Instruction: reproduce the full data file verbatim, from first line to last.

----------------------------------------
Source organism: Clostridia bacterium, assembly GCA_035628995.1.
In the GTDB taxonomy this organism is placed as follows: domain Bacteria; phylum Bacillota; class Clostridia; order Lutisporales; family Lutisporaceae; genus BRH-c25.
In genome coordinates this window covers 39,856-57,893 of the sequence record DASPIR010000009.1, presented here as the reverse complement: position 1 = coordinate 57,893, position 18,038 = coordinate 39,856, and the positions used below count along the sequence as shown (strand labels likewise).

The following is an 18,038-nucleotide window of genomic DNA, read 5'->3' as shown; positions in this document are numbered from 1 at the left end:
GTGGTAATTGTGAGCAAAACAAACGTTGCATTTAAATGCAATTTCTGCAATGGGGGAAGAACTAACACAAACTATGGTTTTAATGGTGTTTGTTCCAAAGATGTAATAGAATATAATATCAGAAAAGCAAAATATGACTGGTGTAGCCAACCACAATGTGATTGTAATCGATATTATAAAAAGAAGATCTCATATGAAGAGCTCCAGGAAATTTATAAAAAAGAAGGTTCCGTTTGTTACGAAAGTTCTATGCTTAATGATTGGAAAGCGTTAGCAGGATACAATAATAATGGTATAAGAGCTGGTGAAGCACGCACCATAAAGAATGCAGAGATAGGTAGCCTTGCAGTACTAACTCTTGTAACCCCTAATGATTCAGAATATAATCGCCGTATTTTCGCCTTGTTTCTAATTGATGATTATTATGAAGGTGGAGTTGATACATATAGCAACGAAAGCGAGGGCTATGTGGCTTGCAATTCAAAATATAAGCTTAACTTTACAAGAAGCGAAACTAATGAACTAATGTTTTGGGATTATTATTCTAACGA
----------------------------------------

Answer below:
Source organism: Clostridia bacterium, assembly GCA_035628995.1.
In the GTDB taxonomy this organism is placed as follows: domain Bacteria; phylum Bacillota; class Clostridia; order Lutisporales; family Lutisporaceae; genus BRH-c25.
In genome coordinates this window covers 39,856-57,893 of the sequence record DASPIR010000009.1, presented here as the reverse complement: position 1 = coordinate 57,893, position 18,038 = coordinate 39,856, and the positions used below count along the sequence as shown (strand labels likewise).

The following is an 18,038-nucleotide window of genomic DNA, read 5'->3' as shown; positions in this document are numbered from 1 at the left end:
GTGGTAATTGTGAGCAAAACAAACGTTGCATTTAAATGCAATTTCTGCAATGGGGGAAGAACTAACACAAACTATGGTTTTAATGGTGTTTGTTCCAAAGATGTAATAGAATATAATATCAGAAAAGCAAAATATGACTGGTGTAGCCAACCACAATGTGATTGTAATCGATATTATAAAAAGAAGATCTCATATGAAGAGCTCCAGGAAATTTATAAAAAAGAAGGTTCCGTTTGTTACGAAAGTTCTATGCTTAATGATTGGAAAGCGTTAGCAGGATACAATAATAATGGTATAAGAGCTGGTGAAGCACGCACCATAAAGAATGCAGAGATAGGTAGCCTTGCAGTACTAACTCTTGTAACCCCTAATGATTCAGAATATAATCGCCGTATTTTCGCCTTGTTTCTAATTGATGATTATTATGAAGGTGGAGTTGATACATATAGCAACGAAAGCGAGGGCTATGTGGCTTGCAATTCAAAATATAAGCTTAACTTTACAAGAAGCGAAACTAATGAACTAATGTTTTGGGATTATTATTCTAACGA